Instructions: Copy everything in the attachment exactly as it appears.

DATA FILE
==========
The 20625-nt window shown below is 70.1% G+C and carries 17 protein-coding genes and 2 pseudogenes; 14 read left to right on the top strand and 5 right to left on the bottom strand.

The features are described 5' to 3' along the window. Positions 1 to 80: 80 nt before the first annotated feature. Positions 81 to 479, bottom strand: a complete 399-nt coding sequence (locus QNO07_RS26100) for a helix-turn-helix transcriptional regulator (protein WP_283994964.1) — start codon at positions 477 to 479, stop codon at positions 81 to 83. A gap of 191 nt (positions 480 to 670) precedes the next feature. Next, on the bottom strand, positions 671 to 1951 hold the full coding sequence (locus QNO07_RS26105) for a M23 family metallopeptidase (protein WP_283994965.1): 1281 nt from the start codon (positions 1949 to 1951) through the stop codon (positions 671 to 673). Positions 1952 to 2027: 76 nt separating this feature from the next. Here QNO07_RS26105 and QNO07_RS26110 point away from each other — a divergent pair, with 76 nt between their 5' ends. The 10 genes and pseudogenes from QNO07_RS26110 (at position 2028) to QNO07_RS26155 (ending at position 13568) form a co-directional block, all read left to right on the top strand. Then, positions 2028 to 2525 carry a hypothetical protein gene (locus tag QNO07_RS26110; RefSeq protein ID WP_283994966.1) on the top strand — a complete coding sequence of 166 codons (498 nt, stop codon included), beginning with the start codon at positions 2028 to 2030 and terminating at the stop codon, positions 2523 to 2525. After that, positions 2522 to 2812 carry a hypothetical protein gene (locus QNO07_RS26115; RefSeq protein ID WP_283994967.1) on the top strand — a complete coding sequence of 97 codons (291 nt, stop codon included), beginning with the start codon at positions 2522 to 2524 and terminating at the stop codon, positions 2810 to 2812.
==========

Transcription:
The 20625-nt window shown below is 70.1% G+C and carries 17 protein-coding genes and 2 pseudogenes; 14 read left to right on the top strand and 5 right to left on the bottom strand.

The features are described 5' to 3' along the window. Positions 1 to 80: 80 nt before the first annotated feature. Positions 81 to 479, bottom strand: a complete 399-nt coding sequence (locus QNO07_RS26100) for a helix-turn-helix transcriptional regulator (protein WP_283994964.1) — start codon at positions 477 to 479, stop codon at positions 81 to 83. A gap of 191 nt (positions 480 to 670) precedes the next feature. Next, on the bottom strand, positions 671 to 1951 hold the full coding sequence (locus QNO07_RS26105) for a M23 family metallopeptidase (protein WP_283994965.1): 1281 nt from the start codon (positions 1949 to 1951) through the stop codon (positions 671 to 673). Positions 1952 to 2027: 76 nt separating this feature from the next. Here QNO07_RS26105 and QNO07_RS26110 point away from each other — a divergent pair, with 76 nt between their 5' ends. The 10 genes and pseudogenes from QNO07_RS26110 (at position 2028) to QNO07_RS26155 (ending at position 13568) form a co-directional block, all read left to right on the top strand. Then, positions 2028 to 2525 carry a hypothetical protein gene (locus tag QNO07_RS26110; RefSeq protein ID WP_283994966.1) on the top strand — a complete coding sequence of 166 codons (498 nt, stop codon included), beginning with the start codon at positions 2028 to 2030 and terminating at the stop codon, positions 2523 to 2525. After that, positions 2522 to 2812 carry a hypothetical protein gene (locus QNO07_RS26115; RefSeq protein ID WP_283994967.1) on the top strand — a complete coding sequence of 97 codons (291 nt, stop codon included), beginning with the start codon at positions 2522 to 2524 and terminating at the stop codon, positions 2810 to 2812.